MEDIEVAL TIME FUN FACTS (PART III)

Part III:  Ulferht Swords

Vikings were fierce warriors, highly skilled navigators and traders.  The Viking warriors’ ultimate goal is to go a special place called Valhalla. In Valhalla, they would feasted and fighting in a warrior paradise.  The only way to go to Valhalla is to become a warrior and die in a battle with your sword in your hand.

Ulfberht_croppedA select few elite Viking warriors carried the ultimate weapon, a sword nearly a thousand years ahead of its time. The sword was inscribed with a mysterious word “Ulferht”.  Hence it was known as the Ulfberht Sword.  Strength, flexibility, weight, and shape determine how well a blade meets the combat challenges and its superiority.  Ulfberht Sword was consider the prize weapon in medieval time.   The sword was constructed by crucible steel which required melting iron in high temperature.  The swords were unusually flexible and not brittle as their counterpart, the medieval swords.  However, the technology was not available in Europe that time not until 18th century. The history of its creation has been lost. So how did the Vikings have the raw material for these superior swords?

First of all, how does a black smith harden the iron?  He would use charcoal on the raw iron and hardened the iron into steel. In addition, the black smith would add extra carbon by burning bones.  Historians assume the Vikings used burnt bones came from their ancestors or the bears. They believe that the Vikings’ belief by using these bones, they hammered in the power of the animals or their ancestors into the weapon, together with charcoal, they made a perfect steep blade.  Thus, some of these swords had names connected to a bear or a wolf because they were incorporated the strength of these animals into the swords.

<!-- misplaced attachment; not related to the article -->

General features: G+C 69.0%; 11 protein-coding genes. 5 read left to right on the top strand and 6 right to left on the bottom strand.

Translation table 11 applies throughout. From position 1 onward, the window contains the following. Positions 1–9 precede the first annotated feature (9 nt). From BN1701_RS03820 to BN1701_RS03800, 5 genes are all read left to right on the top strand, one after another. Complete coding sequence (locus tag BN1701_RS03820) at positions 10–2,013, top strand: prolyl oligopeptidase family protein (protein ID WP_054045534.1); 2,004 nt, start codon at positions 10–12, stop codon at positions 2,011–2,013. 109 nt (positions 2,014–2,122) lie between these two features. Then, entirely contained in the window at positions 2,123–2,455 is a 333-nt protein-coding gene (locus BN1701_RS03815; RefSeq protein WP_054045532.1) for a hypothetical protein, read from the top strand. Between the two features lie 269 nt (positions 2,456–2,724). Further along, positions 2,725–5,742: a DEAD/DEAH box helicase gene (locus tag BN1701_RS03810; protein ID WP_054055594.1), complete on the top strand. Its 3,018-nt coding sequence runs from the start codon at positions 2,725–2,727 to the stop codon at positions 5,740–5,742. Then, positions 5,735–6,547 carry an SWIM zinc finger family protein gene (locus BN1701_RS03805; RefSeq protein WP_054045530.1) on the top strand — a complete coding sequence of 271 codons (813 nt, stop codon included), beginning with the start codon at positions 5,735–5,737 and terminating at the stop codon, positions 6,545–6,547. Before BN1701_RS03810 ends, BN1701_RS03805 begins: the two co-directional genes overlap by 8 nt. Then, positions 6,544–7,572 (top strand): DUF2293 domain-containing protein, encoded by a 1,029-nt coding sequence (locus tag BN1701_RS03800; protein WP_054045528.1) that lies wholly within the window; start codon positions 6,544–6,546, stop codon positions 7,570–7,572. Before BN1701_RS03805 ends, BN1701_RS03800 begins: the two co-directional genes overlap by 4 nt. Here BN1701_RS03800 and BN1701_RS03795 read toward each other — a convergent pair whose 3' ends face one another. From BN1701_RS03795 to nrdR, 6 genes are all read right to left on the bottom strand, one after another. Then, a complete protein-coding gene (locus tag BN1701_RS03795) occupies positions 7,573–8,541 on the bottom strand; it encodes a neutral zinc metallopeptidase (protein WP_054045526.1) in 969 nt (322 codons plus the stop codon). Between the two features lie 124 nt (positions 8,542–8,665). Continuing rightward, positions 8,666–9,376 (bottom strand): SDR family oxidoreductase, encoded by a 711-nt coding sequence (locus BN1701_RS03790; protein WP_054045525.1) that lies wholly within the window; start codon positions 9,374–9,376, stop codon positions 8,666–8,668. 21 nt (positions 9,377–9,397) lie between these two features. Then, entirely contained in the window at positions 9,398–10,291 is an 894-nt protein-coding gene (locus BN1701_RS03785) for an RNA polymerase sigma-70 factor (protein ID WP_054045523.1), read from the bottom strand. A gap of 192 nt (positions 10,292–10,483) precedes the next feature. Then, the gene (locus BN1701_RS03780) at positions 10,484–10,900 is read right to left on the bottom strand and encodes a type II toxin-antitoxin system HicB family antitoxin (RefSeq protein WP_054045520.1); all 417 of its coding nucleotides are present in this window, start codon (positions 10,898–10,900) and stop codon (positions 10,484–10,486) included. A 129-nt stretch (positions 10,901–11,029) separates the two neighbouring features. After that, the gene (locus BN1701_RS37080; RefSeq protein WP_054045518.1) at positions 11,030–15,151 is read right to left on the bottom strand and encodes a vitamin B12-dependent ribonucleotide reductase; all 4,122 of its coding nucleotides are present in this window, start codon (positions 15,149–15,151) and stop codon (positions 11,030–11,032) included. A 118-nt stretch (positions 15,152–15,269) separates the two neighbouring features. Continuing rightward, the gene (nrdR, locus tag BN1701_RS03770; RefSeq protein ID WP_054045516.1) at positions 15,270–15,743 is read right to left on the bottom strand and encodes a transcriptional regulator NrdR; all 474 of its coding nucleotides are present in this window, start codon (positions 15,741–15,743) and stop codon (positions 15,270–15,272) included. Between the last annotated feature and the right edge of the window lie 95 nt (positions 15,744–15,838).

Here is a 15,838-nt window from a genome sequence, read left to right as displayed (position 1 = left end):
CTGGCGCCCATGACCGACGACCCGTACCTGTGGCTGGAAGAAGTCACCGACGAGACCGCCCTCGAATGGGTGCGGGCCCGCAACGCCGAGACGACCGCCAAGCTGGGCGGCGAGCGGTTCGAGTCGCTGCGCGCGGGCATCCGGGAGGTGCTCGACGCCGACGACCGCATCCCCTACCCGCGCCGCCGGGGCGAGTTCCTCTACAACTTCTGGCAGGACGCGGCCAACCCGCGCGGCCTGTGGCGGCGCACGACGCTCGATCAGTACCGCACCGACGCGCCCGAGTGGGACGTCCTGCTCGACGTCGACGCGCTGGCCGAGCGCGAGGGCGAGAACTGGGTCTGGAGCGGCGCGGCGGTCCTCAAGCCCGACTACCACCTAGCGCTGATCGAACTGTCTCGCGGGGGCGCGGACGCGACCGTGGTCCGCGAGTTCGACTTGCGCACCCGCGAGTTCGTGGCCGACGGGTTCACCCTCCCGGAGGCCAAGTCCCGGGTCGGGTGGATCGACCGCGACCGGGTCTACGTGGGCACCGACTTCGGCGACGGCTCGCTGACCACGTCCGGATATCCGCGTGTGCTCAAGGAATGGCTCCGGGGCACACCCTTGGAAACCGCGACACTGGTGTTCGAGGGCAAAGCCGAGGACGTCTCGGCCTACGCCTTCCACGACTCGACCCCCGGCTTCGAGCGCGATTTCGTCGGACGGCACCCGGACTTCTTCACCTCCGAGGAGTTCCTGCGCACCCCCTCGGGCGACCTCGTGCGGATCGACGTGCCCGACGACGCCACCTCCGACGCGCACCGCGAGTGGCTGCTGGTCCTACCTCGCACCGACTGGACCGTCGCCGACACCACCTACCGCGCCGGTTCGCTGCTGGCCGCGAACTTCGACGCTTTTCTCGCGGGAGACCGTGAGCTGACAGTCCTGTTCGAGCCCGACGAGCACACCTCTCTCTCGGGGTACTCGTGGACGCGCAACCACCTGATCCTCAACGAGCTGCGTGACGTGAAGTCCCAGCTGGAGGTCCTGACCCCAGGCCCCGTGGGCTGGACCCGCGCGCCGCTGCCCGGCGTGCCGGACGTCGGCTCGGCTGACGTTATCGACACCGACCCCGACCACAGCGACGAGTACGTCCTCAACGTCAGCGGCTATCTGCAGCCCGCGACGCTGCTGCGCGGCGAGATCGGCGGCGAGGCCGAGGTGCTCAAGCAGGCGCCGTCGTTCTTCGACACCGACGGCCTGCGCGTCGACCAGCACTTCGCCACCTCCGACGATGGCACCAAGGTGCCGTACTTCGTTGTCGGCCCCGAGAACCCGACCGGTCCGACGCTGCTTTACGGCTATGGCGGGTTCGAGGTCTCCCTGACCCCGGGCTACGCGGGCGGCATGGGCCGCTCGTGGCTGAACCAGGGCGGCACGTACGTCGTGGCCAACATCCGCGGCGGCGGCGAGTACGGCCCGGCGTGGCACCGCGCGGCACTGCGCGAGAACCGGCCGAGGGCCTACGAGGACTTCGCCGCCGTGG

The trade with the East, traders might travel through the Volga trade route from Lake Malaren in Sweden to northern Iran.  The route was open from early 800s to mid-1000s and historian found that the blades were dated around the same period.

During that period of time, warriors in central Asia had been fighting with swords made of crucible steel, known as Damascus steel blades, another class of Ulfberht.  They had the same composition but the crucible steel was cooled very slowly and iron formed large crystal.

When the Volga trade route closed in 11 century, the manufacture of the Ulfberht stopped.  So it is very possible the Ulfberht swords originated from Iran or they used the raw materials imported from central Asia.

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